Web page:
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Monday’s Euro-file: Hamilton and Leipheimer on the mend; Simoni ready for Vuelta

CSC-Tiscali’s Tyler Hamilton said his season is over after breaking hisright collarbone and suffering two deep cuts in a bad crash during a trainingride Sunday before the GP Eddy Merckx time trial race in Belgium.Hamilton said he might have also suffered a mild concussion, something doctors checked for on Monday.“I look like bin Laden,” Hamilton told VeloNews on Monday justmoments after he left a hospital in Brussels where he underwent an MRI. “My arm’s in a sling. I have bandages. I look like bin Laden, but I’ll be okay.”Hamilton suffered a horrible crash Sunday while warming up on the

By Andrew Hood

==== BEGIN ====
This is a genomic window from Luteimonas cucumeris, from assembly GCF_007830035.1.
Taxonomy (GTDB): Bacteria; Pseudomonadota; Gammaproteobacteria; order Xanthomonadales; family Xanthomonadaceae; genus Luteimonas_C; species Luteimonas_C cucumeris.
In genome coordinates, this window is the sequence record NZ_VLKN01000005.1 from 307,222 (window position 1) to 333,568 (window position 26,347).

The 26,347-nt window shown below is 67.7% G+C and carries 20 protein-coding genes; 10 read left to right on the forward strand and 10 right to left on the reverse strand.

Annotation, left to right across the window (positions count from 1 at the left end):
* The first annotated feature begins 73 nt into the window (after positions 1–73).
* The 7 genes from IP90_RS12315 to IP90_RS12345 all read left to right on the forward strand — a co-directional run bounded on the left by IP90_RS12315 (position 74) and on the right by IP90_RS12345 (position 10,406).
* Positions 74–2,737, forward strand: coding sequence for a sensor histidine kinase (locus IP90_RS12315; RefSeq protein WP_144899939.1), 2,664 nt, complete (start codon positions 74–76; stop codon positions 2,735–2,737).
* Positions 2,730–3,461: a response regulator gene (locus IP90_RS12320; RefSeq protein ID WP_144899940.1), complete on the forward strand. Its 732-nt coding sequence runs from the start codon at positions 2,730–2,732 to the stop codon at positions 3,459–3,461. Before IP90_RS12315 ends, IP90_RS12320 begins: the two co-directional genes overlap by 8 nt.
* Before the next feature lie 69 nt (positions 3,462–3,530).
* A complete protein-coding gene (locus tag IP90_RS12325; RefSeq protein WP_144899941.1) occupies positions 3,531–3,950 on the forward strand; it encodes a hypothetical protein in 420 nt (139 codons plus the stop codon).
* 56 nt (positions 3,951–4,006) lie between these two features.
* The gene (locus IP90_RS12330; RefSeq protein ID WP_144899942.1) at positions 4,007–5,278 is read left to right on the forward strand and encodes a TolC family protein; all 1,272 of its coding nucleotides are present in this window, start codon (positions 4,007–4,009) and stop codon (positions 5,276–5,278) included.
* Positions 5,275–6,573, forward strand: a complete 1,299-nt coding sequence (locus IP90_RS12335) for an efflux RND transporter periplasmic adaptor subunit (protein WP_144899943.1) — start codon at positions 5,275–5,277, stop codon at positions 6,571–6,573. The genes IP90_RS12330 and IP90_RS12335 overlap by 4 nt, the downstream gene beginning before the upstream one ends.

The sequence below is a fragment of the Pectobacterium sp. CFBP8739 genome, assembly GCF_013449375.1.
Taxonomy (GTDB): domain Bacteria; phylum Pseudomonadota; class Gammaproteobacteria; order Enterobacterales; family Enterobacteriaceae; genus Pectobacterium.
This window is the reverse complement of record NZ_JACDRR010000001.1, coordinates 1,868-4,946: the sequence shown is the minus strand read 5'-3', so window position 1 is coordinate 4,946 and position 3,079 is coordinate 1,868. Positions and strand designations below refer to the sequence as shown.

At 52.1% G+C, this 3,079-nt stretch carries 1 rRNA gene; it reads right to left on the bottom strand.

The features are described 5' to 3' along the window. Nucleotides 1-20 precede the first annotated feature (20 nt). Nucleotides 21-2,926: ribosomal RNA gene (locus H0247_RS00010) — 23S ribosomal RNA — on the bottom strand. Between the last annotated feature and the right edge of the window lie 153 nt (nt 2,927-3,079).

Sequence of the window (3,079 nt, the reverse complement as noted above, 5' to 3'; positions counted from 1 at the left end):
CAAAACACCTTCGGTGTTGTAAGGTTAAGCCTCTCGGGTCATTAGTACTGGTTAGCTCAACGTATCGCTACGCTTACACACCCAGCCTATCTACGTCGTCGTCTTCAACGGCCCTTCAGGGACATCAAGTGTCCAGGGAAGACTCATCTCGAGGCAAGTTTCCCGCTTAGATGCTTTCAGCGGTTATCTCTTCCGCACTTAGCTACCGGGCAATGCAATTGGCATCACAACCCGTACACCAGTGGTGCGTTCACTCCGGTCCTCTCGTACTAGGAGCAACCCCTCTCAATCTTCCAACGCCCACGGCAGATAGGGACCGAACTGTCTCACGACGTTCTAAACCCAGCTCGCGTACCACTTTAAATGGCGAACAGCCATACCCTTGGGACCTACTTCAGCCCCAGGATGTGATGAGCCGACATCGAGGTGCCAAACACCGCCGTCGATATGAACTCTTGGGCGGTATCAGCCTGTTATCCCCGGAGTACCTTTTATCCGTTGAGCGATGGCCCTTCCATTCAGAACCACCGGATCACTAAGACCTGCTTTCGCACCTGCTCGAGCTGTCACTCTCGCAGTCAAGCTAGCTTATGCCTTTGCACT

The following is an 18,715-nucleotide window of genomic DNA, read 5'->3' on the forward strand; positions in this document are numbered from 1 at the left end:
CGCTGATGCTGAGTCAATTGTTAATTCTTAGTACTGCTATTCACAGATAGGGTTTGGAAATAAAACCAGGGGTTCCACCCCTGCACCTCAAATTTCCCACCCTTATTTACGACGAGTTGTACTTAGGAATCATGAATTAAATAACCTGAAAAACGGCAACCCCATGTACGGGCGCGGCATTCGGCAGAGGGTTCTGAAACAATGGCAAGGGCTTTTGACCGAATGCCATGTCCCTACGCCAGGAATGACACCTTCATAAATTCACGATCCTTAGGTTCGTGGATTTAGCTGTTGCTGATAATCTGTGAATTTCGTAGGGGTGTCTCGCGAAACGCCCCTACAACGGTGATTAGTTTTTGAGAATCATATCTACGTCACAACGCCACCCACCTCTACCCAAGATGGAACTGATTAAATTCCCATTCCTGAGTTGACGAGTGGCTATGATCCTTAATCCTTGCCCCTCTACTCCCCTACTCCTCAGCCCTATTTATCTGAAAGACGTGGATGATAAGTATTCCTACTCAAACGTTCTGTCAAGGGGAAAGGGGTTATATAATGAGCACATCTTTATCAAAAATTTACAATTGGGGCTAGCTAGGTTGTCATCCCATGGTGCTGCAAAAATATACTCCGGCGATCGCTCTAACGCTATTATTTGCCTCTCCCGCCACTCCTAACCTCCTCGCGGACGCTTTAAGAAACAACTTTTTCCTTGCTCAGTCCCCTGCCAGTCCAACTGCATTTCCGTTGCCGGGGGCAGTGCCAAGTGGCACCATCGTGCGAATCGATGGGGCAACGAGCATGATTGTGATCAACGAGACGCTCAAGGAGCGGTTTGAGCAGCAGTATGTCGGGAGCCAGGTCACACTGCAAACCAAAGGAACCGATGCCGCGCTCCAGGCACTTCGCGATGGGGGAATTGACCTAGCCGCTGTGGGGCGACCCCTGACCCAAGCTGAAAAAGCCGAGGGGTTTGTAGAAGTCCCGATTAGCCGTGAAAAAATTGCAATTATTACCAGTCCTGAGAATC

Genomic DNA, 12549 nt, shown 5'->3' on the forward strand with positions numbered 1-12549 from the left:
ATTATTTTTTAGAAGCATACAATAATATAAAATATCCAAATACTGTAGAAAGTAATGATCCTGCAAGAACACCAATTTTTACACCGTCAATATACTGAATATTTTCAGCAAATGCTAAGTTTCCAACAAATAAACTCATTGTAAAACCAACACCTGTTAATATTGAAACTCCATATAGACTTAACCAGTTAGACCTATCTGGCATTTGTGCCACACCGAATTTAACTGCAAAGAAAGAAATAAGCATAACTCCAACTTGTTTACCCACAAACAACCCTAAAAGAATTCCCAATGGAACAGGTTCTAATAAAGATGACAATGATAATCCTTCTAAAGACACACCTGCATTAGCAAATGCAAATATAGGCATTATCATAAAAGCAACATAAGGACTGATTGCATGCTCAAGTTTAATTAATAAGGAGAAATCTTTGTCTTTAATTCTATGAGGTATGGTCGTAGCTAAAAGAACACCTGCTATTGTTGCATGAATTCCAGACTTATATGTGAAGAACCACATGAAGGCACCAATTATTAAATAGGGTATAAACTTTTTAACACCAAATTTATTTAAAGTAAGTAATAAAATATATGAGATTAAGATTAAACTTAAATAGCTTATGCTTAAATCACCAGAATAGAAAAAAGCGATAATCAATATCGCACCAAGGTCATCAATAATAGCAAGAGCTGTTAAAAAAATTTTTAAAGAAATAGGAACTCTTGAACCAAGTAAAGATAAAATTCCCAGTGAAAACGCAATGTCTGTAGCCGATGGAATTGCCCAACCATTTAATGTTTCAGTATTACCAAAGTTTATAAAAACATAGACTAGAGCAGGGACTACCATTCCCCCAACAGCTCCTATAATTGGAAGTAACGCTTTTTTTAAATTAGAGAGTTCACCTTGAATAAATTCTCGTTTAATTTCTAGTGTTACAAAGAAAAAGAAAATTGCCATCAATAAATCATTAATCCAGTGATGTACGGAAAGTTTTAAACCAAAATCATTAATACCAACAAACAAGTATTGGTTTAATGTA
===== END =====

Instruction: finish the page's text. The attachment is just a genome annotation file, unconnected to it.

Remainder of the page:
CSC-Tiscali’s Tyler Hamilton said his season is over after breaking hisright collarbone and suffering two deep cuts in a bad crash during a trainingride Sunday before the GP Eddy Merckx time trial race in Belgium.Hamilton said he might have also suffered a mild concussion, something doctors checked for on Monday.“I look like bin Laden,” Hamilton told VeloNews on Monday justmoments after he left a hospital in Brussels where he underwent an MRI. “My arm’s in a sling. I have bandages. I look like bin Laden, but I’ll be okay.”Hamilton suffered a horrible crash Sunday while warming up on the GPEddy Merckx course outside Brussels with teammate Andrea Peron. The coursewas still open to traffic and a motorist opened their car-door into Hamilton’sleft side, sending him sprawling to the pavement.“Andrea and I were doing a lap on the course. A car passed us at a greenlight, slowed down and stopped, then boom!, the door opened right intothe side of me,” Hamilton said. “I didn’t have time to put my hands upor even slow down. The door opened into me and I had no time to react.It clipped my left leg and threw me to my right side. I went head firstdown on the pavement.”Hamilton was cut badly just above his left eye, slicing a small veinand causing him to lose a lot of blood. He also cut in his left quad andbroke his right collarbone.Hamilton was treated at a local hospital but spent the night in theteam hotel. He said he woke up early Monday feeling nauseous and returnedto the hospital for scans to see if he suffered a concussion.“I didn’t sleep much last night. This morning I woke up and felt kindof queasy and we worried I might have a slight concussion,” Hamilton said.The results of the scans will be revealed later this week and Hamiltonsaid he was hoping to fly home to his European base in Girona, Spain, laterMonday evening. Hamilton said he will also have his right shoulder diagnosedlater this week to determine whether or not it’s healing properly. He saidhe’s hoping he won’t need surgery.Hamilton’s season was winding down already, but he had planned to racea few more weeks in Belgium. This crash ends Hamilton’s season a few weeksearly.Hamilton enjoyed a successful season, winning a stage and finishingsecond overall at the 2002 Giro d’Italia despite crashing hard three timesduring the first week of the race.Ironically, Hamilton broke his left shoulder in the Giro, but finishedthe race not knowing the seriousness of the injury. “With both of these incidents, I feel like I have a bit of badluck. The crash at the Giro was a mishap with the wheel and here someonejust opens their door into me and I had no time to react,” Hamilton said,adding he still didn’t know how long he’ll be off the bike. “I’ll be OK.”Leipheimer recovering from surgery